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New Generation of Hospitality Sales Professionals Lesson #3:
Selling Time Balance


By David M. Brudney, ISHC, November 2006

(This article is a third in a series on the new generation of hospitality Sales professionals.  The previous two pieces addressed the importance of gaining experience and the need to “pack your own ‘chute”). 

Serious football fans understand that one of the things the better teams have in common is a balanced offense.  Typically, those teams seek a balance between rushing and passing.  They never become too committed to running the ball; never become too committed to passing the ball.  Balance is vital to success.

Hospitality Sales professionals need to learn quickly that in order to be successful - - and, more importantly, to sustain that success over years and years - - they need to find a balance in Selling time.  Balancing time spent on the computer against time spent on the telephone and out on personal Sales calls.

This new generation of Sales professionals is the most tech-savvy of any generation in our industry’s history.  They are masters of the Internet.  They expect fully information to come customized and instant.  History?   That’s all about yesterday.  What’s important today is today. 

Expecting Instant Success

These newest of Sales professionals will expect instant success from their efforts in selling room nights and F&B events.  They will become impatient when they find they can’t close a piece of business quickly via e-mail and text messaging.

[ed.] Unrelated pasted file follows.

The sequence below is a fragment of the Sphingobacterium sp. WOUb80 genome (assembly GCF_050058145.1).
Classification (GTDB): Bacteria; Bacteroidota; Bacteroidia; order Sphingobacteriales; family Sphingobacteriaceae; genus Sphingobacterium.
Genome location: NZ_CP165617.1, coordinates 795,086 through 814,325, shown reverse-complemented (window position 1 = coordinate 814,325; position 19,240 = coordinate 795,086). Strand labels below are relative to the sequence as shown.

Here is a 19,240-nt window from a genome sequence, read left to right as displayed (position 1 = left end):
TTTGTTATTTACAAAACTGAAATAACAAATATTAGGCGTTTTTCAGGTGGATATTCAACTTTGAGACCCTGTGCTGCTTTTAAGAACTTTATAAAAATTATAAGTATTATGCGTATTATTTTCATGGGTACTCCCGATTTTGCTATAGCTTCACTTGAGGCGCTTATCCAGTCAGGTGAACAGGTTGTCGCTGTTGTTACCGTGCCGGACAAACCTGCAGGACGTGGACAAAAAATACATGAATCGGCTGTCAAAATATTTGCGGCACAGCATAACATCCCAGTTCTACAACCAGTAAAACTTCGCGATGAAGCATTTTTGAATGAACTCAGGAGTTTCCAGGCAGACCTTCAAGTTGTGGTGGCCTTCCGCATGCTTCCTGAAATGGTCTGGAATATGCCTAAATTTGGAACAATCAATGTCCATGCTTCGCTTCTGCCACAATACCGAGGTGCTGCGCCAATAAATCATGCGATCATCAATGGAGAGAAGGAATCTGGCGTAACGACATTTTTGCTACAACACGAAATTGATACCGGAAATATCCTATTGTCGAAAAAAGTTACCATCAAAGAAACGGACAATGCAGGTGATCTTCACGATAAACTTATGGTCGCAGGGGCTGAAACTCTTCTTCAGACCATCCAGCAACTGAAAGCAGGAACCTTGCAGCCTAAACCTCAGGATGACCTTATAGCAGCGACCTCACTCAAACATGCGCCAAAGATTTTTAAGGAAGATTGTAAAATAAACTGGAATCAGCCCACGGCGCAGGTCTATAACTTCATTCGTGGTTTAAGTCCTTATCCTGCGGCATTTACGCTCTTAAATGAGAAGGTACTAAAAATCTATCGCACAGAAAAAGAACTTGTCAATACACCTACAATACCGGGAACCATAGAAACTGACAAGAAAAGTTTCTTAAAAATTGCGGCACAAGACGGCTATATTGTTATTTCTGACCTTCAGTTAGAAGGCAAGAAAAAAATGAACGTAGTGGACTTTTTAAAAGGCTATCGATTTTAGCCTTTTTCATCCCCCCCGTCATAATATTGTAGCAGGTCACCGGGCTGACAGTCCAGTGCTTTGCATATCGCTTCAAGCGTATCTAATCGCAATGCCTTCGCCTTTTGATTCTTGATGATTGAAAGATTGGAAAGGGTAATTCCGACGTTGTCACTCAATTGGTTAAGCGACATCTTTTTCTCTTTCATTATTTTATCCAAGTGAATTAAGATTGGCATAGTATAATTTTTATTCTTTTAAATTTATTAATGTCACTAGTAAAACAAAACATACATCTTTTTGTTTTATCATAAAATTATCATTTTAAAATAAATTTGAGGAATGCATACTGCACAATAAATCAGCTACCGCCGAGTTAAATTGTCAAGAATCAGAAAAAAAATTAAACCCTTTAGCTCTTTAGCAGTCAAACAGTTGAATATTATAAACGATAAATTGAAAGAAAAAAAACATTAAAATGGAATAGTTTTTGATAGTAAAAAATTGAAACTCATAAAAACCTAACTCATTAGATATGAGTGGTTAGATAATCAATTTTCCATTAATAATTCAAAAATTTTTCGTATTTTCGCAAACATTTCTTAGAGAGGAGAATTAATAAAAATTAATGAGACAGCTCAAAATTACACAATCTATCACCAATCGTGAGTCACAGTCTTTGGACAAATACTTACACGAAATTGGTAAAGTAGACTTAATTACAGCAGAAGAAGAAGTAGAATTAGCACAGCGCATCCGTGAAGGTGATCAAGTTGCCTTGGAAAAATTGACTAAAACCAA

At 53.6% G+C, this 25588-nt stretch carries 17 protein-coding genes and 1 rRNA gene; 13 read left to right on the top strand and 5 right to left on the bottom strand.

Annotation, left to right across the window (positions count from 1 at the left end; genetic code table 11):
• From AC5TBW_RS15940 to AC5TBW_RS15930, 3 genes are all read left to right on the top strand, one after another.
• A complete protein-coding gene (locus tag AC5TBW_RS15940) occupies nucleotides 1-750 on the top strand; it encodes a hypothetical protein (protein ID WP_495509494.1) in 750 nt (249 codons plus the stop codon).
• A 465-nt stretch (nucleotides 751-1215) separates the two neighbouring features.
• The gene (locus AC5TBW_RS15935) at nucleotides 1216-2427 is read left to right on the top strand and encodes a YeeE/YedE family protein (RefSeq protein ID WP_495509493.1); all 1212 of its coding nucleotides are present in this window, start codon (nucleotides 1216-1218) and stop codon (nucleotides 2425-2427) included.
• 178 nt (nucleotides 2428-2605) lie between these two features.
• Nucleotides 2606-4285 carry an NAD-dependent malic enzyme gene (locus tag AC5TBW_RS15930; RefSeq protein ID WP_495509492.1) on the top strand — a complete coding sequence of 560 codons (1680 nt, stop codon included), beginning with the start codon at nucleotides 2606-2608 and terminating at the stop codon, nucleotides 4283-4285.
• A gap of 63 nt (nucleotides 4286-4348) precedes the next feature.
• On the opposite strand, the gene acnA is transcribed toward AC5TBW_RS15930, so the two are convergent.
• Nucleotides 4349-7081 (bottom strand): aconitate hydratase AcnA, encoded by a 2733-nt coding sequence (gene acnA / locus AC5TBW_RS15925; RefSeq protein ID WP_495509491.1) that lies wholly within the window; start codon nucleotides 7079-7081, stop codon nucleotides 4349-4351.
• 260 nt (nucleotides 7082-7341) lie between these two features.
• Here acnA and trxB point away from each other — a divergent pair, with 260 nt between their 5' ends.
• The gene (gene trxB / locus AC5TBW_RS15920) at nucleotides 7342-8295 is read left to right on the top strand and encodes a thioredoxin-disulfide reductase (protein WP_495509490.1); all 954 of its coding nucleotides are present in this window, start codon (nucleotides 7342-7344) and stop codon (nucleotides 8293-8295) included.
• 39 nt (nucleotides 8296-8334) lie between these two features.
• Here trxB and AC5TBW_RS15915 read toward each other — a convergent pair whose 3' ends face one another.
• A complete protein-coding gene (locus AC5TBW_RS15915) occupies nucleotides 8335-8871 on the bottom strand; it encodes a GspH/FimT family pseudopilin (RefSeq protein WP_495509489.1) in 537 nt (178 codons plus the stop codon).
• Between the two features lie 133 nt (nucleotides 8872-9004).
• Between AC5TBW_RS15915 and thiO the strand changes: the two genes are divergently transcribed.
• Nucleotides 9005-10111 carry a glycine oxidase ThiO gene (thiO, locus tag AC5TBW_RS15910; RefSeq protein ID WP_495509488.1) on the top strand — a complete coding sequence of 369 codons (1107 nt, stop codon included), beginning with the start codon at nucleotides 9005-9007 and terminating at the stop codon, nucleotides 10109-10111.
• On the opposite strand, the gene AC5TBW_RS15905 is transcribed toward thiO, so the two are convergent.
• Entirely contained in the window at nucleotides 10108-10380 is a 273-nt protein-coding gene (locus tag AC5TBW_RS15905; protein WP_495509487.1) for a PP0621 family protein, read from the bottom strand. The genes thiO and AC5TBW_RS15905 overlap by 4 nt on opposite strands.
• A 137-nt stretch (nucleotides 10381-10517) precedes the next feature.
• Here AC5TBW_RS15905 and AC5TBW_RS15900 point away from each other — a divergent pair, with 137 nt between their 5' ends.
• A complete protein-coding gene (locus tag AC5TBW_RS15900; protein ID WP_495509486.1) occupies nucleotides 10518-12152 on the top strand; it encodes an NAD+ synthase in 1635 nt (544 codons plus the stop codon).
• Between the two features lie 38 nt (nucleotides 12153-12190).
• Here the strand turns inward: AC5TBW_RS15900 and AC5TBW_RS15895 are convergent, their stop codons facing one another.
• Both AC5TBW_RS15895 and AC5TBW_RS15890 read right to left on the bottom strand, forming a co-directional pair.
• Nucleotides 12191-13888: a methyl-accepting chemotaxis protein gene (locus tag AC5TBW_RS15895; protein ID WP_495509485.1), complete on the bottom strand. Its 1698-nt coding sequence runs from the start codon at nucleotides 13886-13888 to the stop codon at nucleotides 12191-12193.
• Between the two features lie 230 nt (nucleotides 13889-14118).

From day one they will need to begin mastering the “high-touch” aspects of direct selling: professional Selling on the telephone and professional Selling on outside Sales calls, trade shows, Fam trips and any venue where they find themselves face-to-face in the company of potential clients.

There is little doubt that business communication and transactions will become even more mainstream through the Internet, globalization, evolving distribution channels, B-to-B and B-to-C.  This new generation of Sales pros must not fail to learn, however, that one-to-one Sales, on the telephone and at clients’ place of business, will always be the cornerstone for professional Selling.

Hone Your Personal Selling Skills

Hone your personal Selling skills.  Master the art of connecting with prospects on the telephone.  Take the time to make friends with gatekeepers who will lead you to the decision makers.  And once you’ve qualified the piece of business and have identified the key contact, schedule the appointment to make a Sales call.  Where?  On the decision makers’ home turf.

That’s the balance that will help make you successful and sustain that success throughout your hospitality Sales career.  Avoid falling into the rut of running the ball or passing the ball on every down.  You need the “run” and you need the “pass”.  You need the computer and you need the telephone and personal Sales calls.  And, yes, they are complementary skill sets, but you need to work at balancing the two.

Scoreboard: Making Your Numbers

Keep in mind: Hospitality Sales pros learn quickly the importance of the scoreboard.  Each week you spend in Sales you will be faced with the challenge of making your numbers.  Did I reach or exceed my weekly Sales goals?  Room nights?  Revenue?  Definite business converted?